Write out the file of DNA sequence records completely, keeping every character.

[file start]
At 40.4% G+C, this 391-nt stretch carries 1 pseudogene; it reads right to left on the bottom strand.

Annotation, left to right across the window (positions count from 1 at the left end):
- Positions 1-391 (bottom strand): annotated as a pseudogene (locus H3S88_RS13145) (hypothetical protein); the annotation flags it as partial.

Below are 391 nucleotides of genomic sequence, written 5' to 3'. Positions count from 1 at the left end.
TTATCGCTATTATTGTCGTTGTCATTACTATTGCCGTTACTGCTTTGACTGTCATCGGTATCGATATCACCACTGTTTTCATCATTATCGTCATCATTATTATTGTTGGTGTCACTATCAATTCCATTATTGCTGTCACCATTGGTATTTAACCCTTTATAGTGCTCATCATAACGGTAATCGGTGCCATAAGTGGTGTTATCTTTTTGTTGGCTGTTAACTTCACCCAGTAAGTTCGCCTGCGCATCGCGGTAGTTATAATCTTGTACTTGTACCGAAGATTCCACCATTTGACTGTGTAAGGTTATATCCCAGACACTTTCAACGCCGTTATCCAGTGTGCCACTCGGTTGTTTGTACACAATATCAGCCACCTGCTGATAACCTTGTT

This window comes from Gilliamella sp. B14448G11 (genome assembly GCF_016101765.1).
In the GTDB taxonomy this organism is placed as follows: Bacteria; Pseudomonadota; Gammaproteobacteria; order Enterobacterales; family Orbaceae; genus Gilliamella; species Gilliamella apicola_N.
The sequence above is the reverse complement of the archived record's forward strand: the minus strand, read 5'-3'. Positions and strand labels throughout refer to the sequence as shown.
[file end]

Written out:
At 40.4% G+C, this 391-nt stretch carries 1 pseudogene; it reads right to left on the bottom strand.

Annotation, left to right across the window (positions count from 1 at the left end):
- Positions 1-391 (bottom strand): annotated as a pseudogene (locus H3S88_RS13145) (hypothetical protein); the annotation flags it as partial.

Below are 391 nucleotides of genomic sequence, written 5' to 3'. Positions count from 1 at the left end.
TTATCGCTATTATTGTCGTTGTCATTACTATTGCCGTTACTGCTTTGACTGTCATCGGTATCGATATCACCACTGTTTTCATCATTATCGTCATCATTATTATTGTTGGTGTCACTATCAATTCCATTATTGCTGTCACCATTGGTATTTAACCCTTTATAGTGCTCATCATAACGGTAATCGGTGCCATAAGTGGTGTTATCTTTTTGTTGGCTGTTAACTTCACCCAGTAAGTTCGCCTGCGCATCGCGGTAGTTATAATCTTGTACTTGTACCGAAGATTCCACCATTTGACTGTGTAAGGTTATATCCCAGACACTTTCAACGCCGTTATCCAGTGTGCCACTCGGTTGTTTGTACACAATATCAGCCACCTGCTGATAACCTTGTT

This window comes from Gilliamella sp. B14448G11 (genome assembly GCF_016101765.1).
In the GTDB taxonomy this organism is placed as follows: Bacteria; Pseudomonadota; Gammaproteobacteria; order Enterobacterales; family Orbaceae; genus Gilliamella; species Gilliamella apicola_N.
The sequence above is the reverse complement of the archived record's forward strand: the minus strand, read 5'-3'. Positions and strand labels throughout refer to the sequence as shown.